Monday, October 16, 2006

Smell Like I Sound

Lately I have done two things that were just so delightful, that I couldn’t stop grinning the entire time. These are two completely unrelated events, but they were both under the heading of All-senses-full-alert-boy-am-I-glad-to-be-alive sort of experiences. They probably make for infinitely more boring reading, but I can’t go about complaining (or being perceived as complaining) all the time.

The first was dinner in Moscow. Two weekends ago I accompanied The Spouse there as he had a meeting, thought it would be fun to stay the weekend, and, further, thought it would be boring by himself (aww). Usually I deal with all travel arrangements, but Russia is complicated slightly by the bureaucracy and the language. I got the distinct impression that, since he is such a passionate Russophile (Is that a real word? My spell checker did not object), he wanted to share a little of his enthusiasm with me, and therefore went out of his way to make sure I had an especially nice time. Which paid off for him.

I had done only a little research since I knew we were going to be there only from Friday until Sunday, and I really had no grasp of the city. This was his second trip. He went the day before me, and when I caught up with him in his law firm’s Moscow office, he was chatting with the managing partner about places to eat dinner. Managing Partner mentioned Cafe Pushkin, and my little heart skipped a beat, because this was one of the places I had noticed in the guidebook and thought would be fun (the other was Yeliseev’s Food Hall, a pre-Revolutionary delicatessen, which I also got to see).

This fellow thought it was, as my guidebook said, a good place to take out of town guests, but also a classic Russian experience. And so it was. We called for a reservation, but they said they were not taking further reservations that night. However, that would not mean we could not get a table. So we elected to go early and let The Spouse charm the staff with his Russian skills.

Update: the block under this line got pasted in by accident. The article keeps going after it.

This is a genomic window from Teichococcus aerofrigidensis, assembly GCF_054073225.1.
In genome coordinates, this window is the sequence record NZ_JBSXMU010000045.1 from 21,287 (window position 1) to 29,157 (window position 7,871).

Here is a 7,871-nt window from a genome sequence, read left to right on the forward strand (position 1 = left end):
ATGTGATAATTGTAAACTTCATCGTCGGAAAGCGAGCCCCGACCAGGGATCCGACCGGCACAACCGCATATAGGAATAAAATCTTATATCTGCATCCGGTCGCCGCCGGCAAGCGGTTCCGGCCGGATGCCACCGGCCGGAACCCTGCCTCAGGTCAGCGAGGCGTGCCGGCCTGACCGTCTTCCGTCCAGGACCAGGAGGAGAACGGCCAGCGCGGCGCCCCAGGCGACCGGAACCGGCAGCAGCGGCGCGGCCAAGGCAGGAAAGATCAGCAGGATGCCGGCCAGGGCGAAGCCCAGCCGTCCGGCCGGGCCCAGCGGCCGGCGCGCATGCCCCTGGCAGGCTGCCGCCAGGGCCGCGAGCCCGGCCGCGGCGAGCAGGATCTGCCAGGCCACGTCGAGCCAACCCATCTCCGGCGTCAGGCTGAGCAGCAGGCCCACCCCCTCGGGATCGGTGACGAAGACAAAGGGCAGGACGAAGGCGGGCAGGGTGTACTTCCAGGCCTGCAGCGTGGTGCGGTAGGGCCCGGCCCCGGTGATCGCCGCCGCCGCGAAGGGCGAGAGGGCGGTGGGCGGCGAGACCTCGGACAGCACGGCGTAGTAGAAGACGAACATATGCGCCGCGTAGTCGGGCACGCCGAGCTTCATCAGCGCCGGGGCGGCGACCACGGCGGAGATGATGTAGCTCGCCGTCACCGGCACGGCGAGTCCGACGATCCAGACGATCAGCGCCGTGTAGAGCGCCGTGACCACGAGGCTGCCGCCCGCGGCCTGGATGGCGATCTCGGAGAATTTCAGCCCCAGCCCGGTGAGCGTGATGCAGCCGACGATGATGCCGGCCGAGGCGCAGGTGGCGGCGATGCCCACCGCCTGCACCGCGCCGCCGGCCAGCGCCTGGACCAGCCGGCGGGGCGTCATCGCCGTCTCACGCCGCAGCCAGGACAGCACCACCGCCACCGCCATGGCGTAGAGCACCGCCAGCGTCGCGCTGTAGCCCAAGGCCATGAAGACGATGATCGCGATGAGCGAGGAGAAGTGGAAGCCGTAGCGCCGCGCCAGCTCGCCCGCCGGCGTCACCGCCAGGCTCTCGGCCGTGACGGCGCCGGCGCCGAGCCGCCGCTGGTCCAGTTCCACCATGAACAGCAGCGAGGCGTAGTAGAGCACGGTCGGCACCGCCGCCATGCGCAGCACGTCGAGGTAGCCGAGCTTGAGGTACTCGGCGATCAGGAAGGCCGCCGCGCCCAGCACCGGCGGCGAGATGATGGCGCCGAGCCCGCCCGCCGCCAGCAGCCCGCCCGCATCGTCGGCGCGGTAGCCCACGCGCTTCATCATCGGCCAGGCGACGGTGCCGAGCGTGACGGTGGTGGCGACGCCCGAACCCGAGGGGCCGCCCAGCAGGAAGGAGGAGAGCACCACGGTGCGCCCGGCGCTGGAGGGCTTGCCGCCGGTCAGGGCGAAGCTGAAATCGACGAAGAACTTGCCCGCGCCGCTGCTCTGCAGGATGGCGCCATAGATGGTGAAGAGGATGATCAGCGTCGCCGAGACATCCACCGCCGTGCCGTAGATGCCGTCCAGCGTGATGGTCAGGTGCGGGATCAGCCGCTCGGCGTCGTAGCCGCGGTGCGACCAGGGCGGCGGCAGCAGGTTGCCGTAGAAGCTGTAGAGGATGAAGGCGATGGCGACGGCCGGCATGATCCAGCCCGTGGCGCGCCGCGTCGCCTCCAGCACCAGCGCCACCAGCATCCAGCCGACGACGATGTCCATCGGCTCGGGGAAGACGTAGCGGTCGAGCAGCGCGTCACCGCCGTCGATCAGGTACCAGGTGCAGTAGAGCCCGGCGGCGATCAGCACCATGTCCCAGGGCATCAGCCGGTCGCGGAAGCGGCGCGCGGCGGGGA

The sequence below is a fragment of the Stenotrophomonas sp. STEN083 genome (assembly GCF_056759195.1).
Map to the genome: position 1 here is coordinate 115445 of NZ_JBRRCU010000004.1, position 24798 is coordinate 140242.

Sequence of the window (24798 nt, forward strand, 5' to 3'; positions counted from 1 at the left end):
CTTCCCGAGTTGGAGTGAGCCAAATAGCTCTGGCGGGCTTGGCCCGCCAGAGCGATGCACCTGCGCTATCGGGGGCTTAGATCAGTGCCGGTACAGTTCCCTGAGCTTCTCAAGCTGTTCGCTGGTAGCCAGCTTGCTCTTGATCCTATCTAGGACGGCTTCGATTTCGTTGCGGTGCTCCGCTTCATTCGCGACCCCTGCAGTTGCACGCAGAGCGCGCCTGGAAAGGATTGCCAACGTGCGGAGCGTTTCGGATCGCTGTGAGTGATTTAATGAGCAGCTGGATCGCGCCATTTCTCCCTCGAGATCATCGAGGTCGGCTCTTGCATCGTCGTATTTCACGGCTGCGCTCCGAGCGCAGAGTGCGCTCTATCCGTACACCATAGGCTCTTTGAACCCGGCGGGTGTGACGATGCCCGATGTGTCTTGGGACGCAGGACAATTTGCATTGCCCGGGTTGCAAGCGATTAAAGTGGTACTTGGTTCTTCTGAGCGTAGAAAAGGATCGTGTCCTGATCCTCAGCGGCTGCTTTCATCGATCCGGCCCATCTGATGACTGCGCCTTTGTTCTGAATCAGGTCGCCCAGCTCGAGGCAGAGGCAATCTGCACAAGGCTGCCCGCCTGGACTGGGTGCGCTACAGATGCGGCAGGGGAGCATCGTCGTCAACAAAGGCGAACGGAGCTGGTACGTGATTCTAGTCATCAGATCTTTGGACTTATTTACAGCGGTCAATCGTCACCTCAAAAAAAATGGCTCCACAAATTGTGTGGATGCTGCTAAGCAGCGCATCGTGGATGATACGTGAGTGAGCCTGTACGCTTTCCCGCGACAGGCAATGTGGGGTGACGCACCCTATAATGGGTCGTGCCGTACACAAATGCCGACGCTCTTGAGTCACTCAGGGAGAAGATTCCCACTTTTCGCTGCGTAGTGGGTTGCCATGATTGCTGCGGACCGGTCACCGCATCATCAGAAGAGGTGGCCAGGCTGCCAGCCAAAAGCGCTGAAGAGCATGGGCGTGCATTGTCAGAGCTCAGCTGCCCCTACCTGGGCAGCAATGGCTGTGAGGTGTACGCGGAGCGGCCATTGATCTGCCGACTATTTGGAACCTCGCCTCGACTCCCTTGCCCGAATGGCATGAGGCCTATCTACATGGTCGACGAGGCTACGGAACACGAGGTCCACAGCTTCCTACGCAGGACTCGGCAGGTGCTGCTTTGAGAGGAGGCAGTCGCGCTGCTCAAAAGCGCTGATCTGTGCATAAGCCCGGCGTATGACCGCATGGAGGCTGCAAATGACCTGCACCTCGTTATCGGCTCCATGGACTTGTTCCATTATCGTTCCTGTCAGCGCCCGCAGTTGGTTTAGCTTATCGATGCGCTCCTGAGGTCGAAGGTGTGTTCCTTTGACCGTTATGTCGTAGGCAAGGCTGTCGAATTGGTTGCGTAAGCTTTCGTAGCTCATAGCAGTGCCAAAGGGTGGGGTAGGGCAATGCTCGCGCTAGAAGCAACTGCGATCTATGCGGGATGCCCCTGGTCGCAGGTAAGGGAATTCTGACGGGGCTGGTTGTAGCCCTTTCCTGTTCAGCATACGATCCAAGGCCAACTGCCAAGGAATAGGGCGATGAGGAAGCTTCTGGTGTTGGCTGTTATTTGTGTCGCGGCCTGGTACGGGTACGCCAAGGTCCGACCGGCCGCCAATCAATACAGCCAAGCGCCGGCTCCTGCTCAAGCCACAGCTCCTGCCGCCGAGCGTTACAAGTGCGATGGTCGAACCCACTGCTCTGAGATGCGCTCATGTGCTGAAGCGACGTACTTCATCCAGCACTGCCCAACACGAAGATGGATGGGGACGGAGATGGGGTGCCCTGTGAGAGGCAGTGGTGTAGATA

This worked. We found the place, which, while beautiful, is rather unassuming from the outside. There is a small sign, in Cyrillic, and two Beefma types working the door. Having lived in Eastern Europe, we know that the hired muscle is not there to keep B-list clients out, but rather to keep those who might be packing heat out. We just breezed in, and, of course, they did not bat an eye at two middle-aged, American tourists.

The interior on the main floor is furnished as an 18th-century pharmacy, which it used to house. The young woman working as maitre d’ was attractive, charming, and hospitable. Sure, we could have a table. Just a few minutes, please. Would we like check our coats and then sit at the bar?

We hadn’t even finished ordering two glasses of wine when she returned to lead us to our table. As I was sort of casting about for a place to put my purse when the waiter produced, from under the table, the Purse Stool.

That’s when I started to giggle.

I had read about this feature in places like the Russian Tea Room in New York, but I had never actually experienced it myself. I knew what it was as soon as he pulled it out, so I didn’t look too bumbling, I hope, but that was the beginning of our shit-eating-grin evening . . . it was all so charming and cool, and we just couldn’t believe we were there.

The food was Russian and French. We had sampler platter-type dishes, both for the main course and for dessert. I won’t bore you with details, but it was all pretty and tasted nice, and was just so darn fun. The desserts were small, two- or three-bite jewels, each better than the last.

And we topped it off by strolling through Red Square (RED SQUARE!), past the glittering GUM Department Store (I had no idea it was PRETTY!), and down to the jewel box that is St. Basil’s. For a child of the Cold War, it was a synapse-tingling experience.

My second Big Grin Event was not nearly so cultural, although it did have a Russian connection. We are acquainted with an amusing couple here: J is English (although he spent a lot of time in the US) and L is Russian. We cross paths with them from time to time and complain to each other that we should arrange to do something together, but until Saturday, we just never got around to it.